Breaking it down: At the end of June Qantas had total liquidity of $A3.8 billion (cash of $A2.2 billion), which should be sufficient for it to ride out another financial year without having to fundraise again. It also lined up its resumption plans with the National Plan's 70-80% thresholds, predicting that domestic travel will resume in November with flights to New Zealand, Singapore, the US, Japan, UK and Canada by mid-December.

Why this matters: Travel stocks have surged in recent days – e.g. Qantas (+16.4%), Flight Centre (+20.3%), Webjet (+16.5%). Qantas is relatively well connected within government (Chairman's Lounge access, anyone?) and has shared its plan with political leaders, who "agree our broad assumptions are reasonable". However, it also has a massive interest in seeing the country reopened and has previously made erroneous predictions on borders and travel bubbles.

Our view is that Qantas' forecast is a bit of a wing and a prayer, as even if borders open by Christmas (a huuuuge IF), uptake could be limited because "one of the biggest unknowns is the quarantine requirements for fully vaccinated travellers entering Australia. If it's 14 days in a hotel, demand levels will be very low".

Looking forward: Qantas expects "a surge in domestic travel demand and a gradual return of international travel... later this year". We're less optimistic – the nation looks to be incredibly divided about how to reopen. Qantas is clearly reading from the same National Plan as ScoMo and Berejiklian, which is quite different to the one being cited by certain state Premiers. The Doherty Institute is expected to clarify the confusion at today's national cabinet.

Accordingly, it's no coincidence that Qantas "is investigating using Darwin as a transit point... as an alternative (or in addition) to its existing Perth hub given conservative border policies in Western Australia".

Make of that what you will...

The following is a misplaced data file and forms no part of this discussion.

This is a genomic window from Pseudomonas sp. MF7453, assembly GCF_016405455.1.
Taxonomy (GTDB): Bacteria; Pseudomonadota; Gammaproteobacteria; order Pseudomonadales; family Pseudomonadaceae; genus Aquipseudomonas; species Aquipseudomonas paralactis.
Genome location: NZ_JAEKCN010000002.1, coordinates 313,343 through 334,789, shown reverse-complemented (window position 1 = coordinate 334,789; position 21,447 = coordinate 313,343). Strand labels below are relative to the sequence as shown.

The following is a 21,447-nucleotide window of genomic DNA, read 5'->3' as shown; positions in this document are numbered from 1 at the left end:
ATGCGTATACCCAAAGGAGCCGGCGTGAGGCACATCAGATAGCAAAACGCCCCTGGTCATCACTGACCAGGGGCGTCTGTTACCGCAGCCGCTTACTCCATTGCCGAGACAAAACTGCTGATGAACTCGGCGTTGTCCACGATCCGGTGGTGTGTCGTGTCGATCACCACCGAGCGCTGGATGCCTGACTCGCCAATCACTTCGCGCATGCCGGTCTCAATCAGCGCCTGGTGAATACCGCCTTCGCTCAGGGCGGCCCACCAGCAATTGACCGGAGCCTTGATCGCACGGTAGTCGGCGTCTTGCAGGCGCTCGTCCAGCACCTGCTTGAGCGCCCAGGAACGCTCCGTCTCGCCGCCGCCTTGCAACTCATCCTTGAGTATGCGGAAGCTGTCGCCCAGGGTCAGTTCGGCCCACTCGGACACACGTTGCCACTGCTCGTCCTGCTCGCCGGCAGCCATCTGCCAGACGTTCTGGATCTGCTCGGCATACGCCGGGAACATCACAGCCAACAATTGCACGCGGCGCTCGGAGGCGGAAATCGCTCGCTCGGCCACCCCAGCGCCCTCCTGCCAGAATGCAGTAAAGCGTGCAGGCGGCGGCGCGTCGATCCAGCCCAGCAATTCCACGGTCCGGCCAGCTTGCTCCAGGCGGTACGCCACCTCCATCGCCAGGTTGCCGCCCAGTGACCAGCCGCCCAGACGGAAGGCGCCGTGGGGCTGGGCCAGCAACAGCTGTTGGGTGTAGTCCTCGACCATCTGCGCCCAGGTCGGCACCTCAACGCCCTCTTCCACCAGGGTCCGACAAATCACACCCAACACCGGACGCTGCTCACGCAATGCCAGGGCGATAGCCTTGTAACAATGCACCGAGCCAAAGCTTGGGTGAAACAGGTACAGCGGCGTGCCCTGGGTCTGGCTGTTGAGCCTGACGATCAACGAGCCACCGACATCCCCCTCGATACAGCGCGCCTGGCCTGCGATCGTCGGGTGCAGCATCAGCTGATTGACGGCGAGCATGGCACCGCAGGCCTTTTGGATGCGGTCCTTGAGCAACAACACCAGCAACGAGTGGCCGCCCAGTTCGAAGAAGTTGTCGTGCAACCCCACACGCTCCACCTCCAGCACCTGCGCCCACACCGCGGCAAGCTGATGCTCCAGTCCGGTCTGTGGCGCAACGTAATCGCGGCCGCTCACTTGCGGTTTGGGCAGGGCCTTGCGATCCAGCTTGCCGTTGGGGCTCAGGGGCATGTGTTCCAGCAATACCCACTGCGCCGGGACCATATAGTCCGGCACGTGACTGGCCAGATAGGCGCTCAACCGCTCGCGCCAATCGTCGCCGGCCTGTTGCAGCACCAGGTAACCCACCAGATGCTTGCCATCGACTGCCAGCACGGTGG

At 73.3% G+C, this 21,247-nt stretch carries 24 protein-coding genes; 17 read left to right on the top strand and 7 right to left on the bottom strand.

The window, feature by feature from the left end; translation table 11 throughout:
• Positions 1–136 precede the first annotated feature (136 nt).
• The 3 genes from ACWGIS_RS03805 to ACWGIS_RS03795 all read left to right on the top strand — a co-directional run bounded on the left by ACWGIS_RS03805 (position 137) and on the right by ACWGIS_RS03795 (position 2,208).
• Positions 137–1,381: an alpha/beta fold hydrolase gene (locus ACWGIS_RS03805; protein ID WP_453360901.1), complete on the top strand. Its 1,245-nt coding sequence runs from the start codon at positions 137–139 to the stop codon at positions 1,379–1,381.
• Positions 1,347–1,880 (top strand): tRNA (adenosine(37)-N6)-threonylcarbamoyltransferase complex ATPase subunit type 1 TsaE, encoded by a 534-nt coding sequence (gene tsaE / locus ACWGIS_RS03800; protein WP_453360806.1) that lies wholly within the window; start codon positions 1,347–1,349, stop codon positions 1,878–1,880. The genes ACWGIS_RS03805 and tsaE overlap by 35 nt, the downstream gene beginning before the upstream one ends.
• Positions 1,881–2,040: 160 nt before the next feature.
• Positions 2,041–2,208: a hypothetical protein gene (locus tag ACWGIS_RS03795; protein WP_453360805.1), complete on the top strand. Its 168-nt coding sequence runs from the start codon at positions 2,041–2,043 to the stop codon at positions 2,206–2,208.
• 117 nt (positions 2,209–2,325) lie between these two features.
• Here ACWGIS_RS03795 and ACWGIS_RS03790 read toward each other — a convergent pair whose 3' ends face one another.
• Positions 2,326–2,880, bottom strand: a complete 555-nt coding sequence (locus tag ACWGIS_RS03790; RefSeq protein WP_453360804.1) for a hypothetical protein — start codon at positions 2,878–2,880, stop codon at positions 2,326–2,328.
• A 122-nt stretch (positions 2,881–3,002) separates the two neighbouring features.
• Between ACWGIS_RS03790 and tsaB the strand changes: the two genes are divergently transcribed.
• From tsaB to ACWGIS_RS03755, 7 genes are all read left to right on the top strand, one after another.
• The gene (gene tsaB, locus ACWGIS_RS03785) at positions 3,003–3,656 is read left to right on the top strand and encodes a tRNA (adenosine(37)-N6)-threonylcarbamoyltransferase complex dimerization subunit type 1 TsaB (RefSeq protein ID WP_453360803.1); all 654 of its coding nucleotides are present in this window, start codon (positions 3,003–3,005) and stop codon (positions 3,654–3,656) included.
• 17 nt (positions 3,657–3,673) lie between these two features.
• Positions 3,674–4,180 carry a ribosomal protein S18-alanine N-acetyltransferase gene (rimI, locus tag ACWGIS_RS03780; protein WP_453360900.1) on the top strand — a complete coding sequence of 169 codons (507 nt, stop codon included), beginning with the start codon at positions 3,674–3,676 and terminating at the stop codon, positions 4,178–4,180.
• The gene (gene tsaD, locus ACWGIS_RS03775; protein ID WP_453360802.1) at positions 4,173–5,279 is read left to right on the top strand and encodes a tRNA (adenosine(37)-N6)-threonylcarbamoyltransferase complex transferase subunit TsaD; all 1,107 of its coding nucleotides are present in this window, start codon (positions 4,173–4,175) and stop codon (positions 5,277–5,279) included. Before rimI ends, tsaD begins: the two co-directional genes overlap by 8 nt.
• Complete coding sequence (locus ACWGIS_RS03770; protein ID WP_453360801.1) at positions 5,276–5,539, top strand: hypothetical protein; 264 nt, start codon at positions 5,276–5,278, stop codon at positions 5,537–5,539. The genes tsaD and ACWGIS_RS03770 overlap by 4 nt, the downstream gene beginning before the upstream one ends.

The Wrap Up
  • 🍟 Taiwan's chipmaking giant, TSMC, plans to raise prices on products by as much as 20% due to "increased costs tied to ramping up production". It had already raised prices 10% earlier this year.
  • ✈️ From November, unvaccinated employees of Delta Air Lines will have to pay a $US200 monthly surcharge to be on its corporate health plan.
  • 🏨 Queensland will build a 1,000-bed dedicated regional quarantine facility in Toowoomba – without federal support, as the site was rejected by Scott Morrison – and expects it to be ready by the end of the year.
  • 🎙️ Beware the walled garden: Joe Rogan signed an exclusive podcast deal with Spotify and has since lost "impact and relevance" (but not dollars!).
  • 🇵🇭 Philippine President Rodrigo Duterte will run for Vice President at the next election, effectively bypassing presidential term limits.
  • 🏉 Carlton sacked coach David Teague a year before his contract expired, after a review found that "the team has underdelivered in its ability to consistently defend, win the contest and apply pressure".
  • 🤷‍♀️ Too many syllables? Kanye West has asked a judge to legally change his name to Ye (no last name), citing "personal reasons".
  • 🦘 The third and final Bledisloe Cup match between the Wallabies and All Blacks will take place in Perth on 5 September.
  • 💣 Suspected suicide bombings at Kabul airport in Afghanistan killed 12 US soldiers and 60 Afghans.